Figure 11: Case . (a) Initial view of the teeth before preparation. During treatment, the patient chose to extend the treatment to the bilateral second premolars. (b) Vestibular guide to assess the distance between the dental tissue and the correct placement indicated by the wax model, with information necessary to direct the professional in the decision of whether to wear down the sound tooth structure. (c) Palatal guide to aid the professional in determining the proper cervicoincisal size and the correct positioning of the incisal edge. (d)-(e) Minimally invasive preparations using a sanding disc and diamond burs. (f) Appearance immediately after minimally invasive preparation.
Figure 12: Case . (a) Initial view of the teeth before tooth preparation. (b) Enamel planning and demarcation of the end line of the future ceramic restoration with diamond burs. (c) Entrance exam guide to evaluate the distance between the dental tissue and the correct placement indicated by the wax model. (d) Removal of the retentive and incisal settlement areas with sandpaper discs. (e) Appearance immediately after minimally invasive preparation.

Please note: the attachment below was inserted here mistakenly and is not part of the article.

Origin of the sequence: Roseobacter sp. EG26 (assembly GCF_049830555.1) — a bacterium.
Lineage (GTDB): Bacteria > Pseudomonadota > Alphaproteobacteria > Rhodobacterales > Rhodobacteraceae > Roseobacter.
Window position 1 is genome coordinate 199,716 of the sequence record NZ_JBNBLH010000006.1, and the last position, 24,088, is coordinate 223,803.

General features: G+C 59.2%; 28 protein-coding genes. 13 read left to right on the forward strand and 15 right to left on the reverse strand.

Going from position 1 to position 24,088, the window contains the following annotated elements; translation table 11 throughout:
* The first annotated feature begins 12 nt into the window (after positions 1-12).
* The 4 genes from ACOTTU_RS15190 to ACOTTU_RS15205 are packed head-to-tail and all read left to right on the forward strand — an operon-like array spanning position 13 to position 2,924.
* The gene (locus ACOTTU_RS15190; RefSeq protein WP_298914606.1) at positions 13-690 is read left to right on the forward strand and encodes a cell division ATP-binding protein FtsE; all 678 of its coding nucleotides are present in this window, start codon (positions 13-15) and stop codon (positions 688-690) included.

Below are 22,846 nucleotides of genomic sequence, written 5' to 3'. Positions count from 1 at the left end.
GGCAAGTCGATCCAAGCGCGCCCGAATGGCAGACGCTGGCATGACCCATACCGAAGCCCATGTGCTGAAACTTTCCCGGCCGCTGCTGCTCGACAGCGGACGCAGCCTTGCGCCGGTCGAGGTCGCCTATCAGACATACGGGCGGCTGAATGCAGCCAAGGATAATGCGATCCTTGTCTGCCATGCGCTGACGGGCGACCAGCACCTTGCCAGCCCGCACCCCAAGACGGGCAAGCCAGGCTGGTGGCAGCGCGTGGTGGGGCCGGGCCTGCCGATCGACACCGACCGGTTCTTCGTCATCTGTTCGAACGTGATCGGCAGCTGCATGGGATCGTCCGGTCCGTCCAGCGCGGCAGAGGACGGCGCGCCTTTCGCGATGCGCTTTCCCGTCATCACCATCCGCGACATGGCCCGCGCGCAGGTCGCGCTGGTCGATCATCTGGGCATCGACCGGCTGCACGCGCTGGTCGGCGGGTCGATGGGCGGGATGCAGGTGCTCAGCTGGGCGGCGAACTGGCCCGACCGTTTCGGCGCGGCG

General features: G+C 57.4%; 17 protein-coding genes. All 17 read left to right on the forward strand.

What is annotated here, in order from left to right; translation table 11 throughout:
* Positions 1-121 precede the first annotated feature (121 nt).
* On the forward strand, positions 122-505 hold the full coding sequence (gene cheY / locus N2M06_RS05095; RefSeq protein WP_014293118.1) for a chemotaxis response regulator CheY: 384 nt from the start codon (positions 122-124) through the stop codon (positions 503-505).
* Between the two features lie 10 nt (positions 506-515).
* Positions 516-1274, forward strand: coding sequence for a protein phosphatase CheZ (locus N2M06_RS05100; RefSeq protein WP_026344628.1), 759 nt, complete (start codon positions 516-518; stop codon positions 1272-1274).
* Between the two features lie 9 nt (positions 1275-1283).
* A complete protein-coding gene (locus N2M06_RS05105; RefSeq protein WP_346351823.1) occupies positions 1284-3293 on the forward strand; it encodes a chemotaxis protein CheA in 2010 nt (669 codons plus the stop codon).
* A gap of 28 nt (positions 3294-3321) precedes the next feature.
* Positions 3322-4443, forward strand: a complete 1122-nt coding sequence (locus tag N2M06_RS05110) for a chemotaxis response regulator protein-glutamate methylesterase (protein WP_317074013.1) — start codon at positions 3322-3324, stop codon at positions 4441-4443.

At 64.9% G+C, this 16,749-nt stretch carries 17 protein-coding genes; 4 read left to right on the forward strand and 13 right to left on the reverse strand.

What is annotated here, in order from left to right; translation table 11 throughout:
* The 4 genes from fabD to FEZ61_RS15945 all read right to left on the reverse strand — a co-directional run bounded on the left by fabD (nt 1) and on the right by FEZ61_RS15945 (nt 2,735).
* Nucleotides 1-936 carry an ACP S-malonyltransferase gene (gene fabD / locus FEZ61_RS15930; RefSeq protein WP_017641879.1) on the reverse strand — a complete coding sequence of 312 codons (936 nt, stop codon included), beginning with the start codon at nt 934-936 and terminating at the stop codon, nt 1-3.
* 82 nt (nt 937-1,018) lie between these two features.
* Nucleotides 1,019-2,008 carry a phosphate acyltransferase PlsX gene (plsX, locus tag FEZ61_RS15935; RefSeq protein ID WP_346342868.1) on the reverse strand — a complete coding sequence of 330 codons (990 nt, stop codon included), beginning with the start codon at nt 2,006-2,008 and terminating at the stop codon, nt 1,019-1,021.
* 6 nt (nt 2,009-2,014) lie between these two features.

6.4. Impression Procedure

In Case , the impression was carried out in two steps, with heavy and light addition silicone (Elite HD+, Zhermack) to obtain an accurate copy of the entire tooth and the gingival structures. Gingival retraction cord was used, as the terms of the preparations were all supragingival. In the first step, the dense addition silicone (Elite HD+, Zhermack) was manipulated and placed on the previously selected tray. It was placed in the patient’s mouth, and internal relief was carried out simultaneous with the movements of the “strip and set.” The second step involved the use of a small amount of the same silicone rubber that was applied to the dental preparations and the first mold. The tray assembly and the dense silicone portion were placed into position on the light mixture and allowed to set.

In Case , the impression was performed in two steps with heavy and light bases of addition silicone (Virtual, Ivoclar Vivadent, Schaan, Liechtenstein) to obtain an accurate copy of the entire tooth and the gingival structure, following the same sequence as in Case . The retractor cord was not used, as the preparations were strictly supragingival. The lower jaw of each patient was molded with the same material that was used to form the antagonist of the upper jaw in the production model.

The feldspathic porcelain laminate veneers were manufactured with IPS d.SIGN (Ivoclar Vivadent) to maintain the teeth’s naturalness (Figure 13).

Figure 13: Ceramic laminate veneers.

7. Try-In/Shade Selection